And so, beloved, let your religion be less of a theory and more of a love affair, because you have been caught up into the great love story of the cosmos. Let your religion be less of a theory and more of a love affair because the measure of your religion is not the poor service you render nor the faithless faults you fear, but rather the loving care of the God who became a servant for your sake—of the Lord who bore our faults when we were lost and fallen. Let your religion be less of a theory and more of a love affair because you have been called “beloved” by Love himself. Let your religion be less of a theory and more of a love affair, because God’s love has been poured into your heart through the Holy Spirit that has been given to us. Let your religion be less of a theory and more of a love affair, because you have been embraced by those arms of love which were stretched out upon the hard wood of the Cross.

God grant that we may live and die in the grip of the Love that will never let us go. God grant that we may abide forever in the great love affair of God.


What’s Church for?

A Sermon Preached on the Sixth Sunday of Easter, May 25, 2014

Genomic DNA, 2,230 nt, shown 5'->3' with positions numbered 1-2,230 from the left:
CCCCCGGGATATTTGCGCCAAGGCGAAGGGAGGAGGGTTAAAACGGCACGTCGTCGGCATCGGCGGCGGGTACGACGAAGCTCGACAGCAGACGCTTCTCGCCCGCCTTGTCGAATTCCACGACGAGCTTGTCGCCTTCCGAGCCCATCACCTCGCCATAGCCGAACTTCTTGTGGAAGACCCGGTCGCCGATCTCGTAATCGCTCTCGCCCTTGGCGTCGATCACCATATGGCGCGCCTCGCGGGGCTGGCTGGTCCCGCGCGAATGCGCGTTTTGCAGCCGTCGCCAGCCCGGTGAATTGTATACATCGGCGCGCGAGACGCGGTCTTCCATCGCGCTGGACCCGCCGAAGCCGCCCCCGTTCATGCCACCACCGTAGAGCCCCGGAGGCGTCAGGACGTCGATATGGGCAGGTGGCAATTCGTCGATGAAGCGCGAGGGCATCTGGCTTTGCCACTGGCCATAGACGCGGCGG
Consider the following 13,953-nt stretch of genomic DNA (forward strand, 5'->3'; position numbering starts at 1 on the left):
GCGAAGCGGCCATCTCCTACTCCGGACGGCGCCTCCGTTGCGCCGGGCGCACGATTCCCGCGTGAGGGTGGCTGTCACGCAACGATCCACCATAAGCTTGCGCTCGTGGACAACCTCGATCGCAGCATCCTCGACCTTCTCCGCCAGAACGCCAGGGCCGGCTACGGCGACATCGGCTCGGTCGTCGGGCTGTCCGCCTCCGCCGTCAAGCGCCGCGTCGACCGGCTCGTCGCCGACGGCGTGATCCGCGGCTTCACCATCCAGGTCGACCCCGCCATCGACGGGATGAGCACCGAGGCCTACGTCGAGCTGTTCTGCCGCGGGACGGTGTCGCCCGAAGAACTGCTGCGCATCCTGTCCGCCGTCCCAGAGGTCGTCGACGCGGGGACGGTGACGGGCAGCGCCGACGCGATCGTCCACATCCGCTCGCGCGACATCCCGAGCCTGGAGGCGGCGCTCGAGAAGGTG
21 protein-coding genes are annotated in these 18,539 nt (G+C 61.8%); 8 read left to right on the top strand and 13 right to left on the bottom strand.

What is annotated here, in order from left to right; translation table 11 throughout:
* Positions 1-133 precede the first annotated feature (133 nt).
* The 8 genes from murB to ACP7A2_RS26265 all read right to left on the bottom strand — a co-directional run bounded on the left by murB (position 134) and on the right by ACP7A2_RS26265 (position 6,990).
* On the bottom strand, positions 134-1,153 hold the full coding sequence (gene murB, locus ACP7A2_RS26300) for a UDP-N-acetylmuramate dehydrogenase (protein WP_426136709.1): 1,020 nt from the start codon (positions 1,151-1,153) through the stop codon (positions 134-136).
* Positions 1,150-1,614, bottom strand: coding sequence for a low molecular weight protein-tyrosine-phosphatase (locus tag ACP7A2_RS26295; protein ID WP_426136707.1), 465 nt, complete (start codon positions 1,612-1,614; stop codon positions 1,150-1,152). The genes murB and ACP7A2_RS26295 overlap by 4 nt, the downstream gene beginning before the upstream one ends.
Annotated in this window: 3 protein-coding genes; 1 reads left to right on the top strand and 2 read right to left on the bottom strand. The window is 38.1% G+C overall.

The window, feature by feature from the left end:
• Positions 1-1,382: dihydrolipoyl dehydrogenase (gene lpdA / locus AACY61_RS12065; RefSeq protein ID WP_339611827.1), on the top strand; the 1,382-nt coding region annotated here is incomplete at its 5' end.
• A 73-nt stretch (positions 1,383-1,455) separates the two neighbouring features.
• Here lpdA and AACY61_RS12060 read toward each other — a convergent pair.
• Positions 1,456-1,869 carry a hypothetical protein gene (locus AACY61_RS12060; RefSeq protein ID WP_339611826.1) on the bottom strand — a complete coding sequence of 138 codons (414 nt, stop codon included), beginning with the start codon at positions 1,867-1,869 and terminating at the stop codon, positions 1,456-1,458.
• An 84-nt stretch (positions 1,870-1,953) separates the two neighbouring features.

By the Rev’d Dane E. Boston, Curate of Christ Church Greenwich, CT

Texts: I Peter 3:13-22; John 14:15-21

May I speak in the Name of God the Father, God the Son, and God the Holy Ghost. Amen.

“Americans lie about how much they go to church.” So read a headline in this week’s Washington Post. The New York Times was a bit more circumspect: their headline simply stated “Americans Claim to Attend Church Much More Than They Do.” But both those stories—and many others in newspapers around the country—pointed to the same study, released last week, that noted something very interesting about the way Americans talk about their church attendance. In a survey conducted through live telephone conversations and self-administered online questionnaires, researchers found that Americans significantly exaggerated their level of religious participation when talking to another person than they did when answering a survey anonymously. This tendency was consistent across social, ethnic, and denominational boundaries, and was even true for the “nones”—that growing group of the American populace who claim no religious affiliation at all.

Now we all know what Mark Twain said about lies and statistics, and I’m not at all interested in spending the morning dissecting with you the most recent results of religious research. What I am interested in, however, is asking the question, “Why?” Why would people lie to complete strangers about the frequency of their church attendance? Why would folks exaggerate the regularity of their religious participation? Why, in our age of diminished denominations and increasingly irreligious popular culture, would people fib about their Sunday morning habits?